When former Madison Magazine editor Brennan Nardi started the column in 2016, he called it Startup City. It was a reference to a book of the same name, as well as feature stories he wrote while tracking down local founders trying to build a startup ecosystem in Madison. We had spin-offs from Epic and the University Research Park and biotech companies supported by the Wisconsin Alumni Research Foundation that grew out of having a world-class R&D university in our backyard. However, we still thought that big-thinking, bootstrapping startup founders only lived in tech hub cities like Boston and San Francisco. To change that, a handful of people formed Capital Entrepreneurs in 2009 and started the Forward Festival in 2010. Then came StartingBlock Madison, Doyenne Group, and gener8tor, all of which became tenants (along with the AmFam Institute for Corporate and Social Impact and DreamBank) at Spark. , the eight-story glass building that AmFam built on East Washington Street in 2018. This year, gener8tor—an accelerator program founded by Troy Vossler and Joe Kirges in 2012—celebrated 10 years of incredible growth and change.
When we started, we were working with founders who weren’t in venture hubs because Madison wasn’t an investment hub yet. So we were dealing with people who historically, by location, were not “in the room.” Kirgues says that the square itself is now an investment hub. In Hovde’s building alone, he can point to several venture-backed gener8tor stock companies. “gener8tor is one of the largest accelerators in the world today, and we are very proud to be based in Madison,” adds Vosseller.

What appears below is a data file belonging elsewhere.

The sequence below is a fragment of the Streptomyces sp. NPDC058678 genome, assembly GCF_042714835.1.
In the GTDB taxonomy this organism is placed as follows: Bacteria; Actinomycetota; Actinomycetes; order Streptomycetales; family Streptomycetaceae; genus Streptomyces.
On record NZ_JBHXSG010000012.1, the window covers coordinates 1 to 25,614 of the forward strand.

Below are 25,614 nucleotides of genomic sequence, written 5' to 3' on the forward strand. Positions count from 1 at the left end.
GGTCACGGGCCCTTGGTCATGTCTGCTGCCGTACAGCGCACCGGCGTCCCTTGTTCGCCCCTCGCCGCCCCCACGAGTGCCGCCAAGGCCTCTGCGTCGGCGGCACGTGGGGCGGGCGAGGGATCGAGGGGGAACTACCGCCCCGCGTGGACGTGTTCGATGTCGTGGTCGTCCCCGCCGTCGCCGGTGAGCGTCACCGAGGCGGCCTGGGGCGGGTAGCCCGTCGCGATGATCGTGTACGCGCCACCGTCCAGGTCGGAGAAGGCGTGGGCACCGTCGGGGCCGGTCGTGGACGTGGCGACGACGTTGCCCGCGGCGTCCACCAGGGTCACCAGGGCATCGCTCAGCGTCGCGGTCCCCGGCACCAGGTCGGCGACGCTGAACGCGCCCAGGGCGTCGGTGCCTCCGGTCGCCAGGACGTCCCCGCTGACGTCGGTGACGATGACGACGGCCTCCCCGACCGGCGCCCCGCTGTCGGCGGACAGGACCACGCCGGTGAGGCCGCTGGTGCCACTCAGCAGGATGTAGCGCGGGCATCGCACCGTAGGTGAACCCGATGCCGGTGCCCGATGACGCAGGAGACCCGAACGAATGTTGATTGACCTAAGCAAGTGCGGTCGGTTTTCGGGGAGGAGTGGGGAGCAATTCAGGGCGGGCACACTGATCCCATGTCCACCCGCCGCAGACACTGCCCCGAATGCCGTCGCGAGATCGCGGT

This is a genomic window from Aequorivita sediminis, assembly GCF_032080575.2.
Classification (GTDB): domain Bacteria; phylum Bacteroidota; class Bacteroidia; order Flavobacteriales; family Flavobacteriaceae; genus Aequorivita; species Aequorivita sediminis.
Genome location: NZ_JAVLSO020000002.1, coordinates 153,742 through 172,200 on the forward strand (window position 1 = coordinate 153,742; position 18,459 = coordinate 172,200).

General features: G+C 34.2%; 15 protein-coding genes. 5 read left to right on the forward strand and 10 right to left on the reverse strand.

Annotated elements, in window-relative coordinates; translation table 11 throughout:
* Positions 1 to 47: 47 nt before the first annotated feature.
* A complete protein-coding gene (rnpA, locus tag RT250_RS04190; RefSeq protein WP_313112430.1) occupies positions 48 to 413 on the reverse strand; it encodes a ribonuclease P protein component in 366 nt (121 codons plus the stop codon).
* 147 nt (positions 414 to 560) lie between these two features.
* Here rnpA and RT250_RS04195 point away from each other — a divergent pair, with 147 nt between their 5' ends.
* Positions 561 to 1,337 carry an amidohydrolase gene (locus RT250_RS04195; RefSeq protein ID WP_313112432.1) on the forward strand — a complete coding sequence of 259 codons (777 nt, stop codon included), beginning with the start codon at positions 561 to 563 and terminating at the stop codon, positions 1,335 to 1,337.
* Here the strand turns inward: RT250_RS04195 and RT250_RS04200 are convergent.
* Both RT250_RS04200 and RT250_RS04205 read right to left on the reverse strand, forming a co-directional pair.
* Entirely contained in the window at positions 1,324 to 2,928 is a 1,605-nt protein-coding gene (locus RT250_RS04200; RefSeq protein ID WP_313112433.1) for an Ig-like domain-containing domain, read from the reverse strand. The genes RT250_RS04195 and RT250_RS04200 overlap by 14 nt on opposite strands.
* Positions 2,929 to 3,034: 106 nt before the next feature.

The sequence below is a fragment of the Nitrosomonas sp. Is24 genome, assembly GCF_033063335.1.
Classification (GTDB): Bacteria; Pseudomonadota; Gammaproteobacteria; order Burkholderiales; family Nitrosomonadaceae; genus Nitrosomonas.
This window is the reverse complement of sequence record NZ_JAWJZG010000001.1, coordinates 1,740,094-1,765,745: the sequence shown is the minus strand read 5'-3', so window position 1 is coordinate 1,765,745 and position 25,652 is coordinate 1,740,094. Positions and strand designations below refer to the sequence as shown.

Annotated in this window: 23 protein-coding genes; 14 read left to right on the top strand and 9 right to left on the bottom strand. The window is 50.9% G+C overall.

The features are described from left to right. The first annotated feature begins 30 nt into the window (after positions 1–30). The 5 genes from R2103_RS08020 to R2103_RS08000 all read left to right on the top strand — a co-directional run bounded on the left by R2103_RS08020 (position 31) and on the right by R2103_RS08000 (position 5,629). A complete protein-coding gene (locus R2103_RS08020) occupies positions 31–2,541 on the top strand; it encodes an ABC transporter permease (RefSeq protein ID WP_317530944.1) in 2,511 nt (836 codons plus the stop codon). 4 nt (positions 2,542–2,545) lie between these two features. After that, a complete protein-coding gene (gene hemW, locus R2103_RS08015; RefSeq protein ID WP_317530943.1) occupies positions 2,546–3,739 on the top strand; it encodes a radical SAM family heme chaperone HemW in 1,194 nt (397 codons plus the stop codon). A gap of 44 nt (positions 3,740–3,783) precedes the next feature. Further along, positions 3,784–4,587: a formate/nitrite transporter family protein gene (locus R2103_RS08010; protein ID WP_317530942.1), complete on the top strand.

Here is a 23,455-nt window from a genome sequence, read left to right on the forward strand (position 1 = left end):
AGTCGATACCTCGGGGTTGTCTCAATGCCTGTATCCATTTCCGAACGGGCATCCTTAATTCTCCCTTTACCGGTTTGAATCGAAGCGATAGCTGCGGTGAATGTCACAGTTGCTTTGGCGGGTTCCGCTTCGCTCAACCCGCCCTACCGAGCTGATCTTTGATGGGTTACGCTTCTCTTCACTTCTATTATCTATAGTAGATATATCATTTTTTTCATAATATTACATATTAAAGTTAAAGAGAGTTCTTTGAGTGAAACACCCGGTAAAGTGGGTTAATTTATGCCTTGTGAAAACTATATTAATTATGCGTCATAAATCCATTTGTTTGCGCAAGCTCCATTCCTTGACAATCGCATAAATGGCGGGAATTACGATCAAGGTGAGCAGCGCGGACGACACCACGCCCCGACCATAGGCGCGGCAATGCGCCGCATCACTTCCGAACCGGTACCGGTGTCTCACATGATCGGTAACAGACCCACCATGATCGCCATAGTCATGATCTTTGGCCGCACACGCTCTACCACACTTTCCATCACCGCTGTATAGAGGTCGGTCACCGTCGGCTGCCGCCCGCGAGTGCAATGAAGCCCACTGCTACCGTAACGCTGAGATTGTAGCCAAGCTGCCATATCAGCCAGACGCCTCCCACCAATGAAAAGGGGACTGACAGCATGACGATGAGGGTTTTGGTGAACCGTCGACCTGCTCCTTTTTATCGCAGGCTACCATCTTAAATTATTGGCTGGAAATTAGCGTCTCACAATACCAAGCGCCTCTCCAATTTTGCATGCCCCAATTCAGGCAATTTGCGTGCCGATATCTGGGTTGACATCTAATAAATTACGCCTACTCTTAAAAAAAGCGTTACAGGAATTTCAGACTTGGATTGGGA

In 10 short years, gener8tor has grown from two flagship groups totaling 13 startups in Madison and Milwaukee to a 140-employee venture capital firm with 104 startup accelerator programs in 41 communities. So far, 938 startups have graduated and 34 companies have been acquired, raising more than $1.2 billion in funding across 22 states. Successful exits in Madison include Cultured Decadence and most recently Curate, an information technology company that was acquired by FiscalNote in 2021.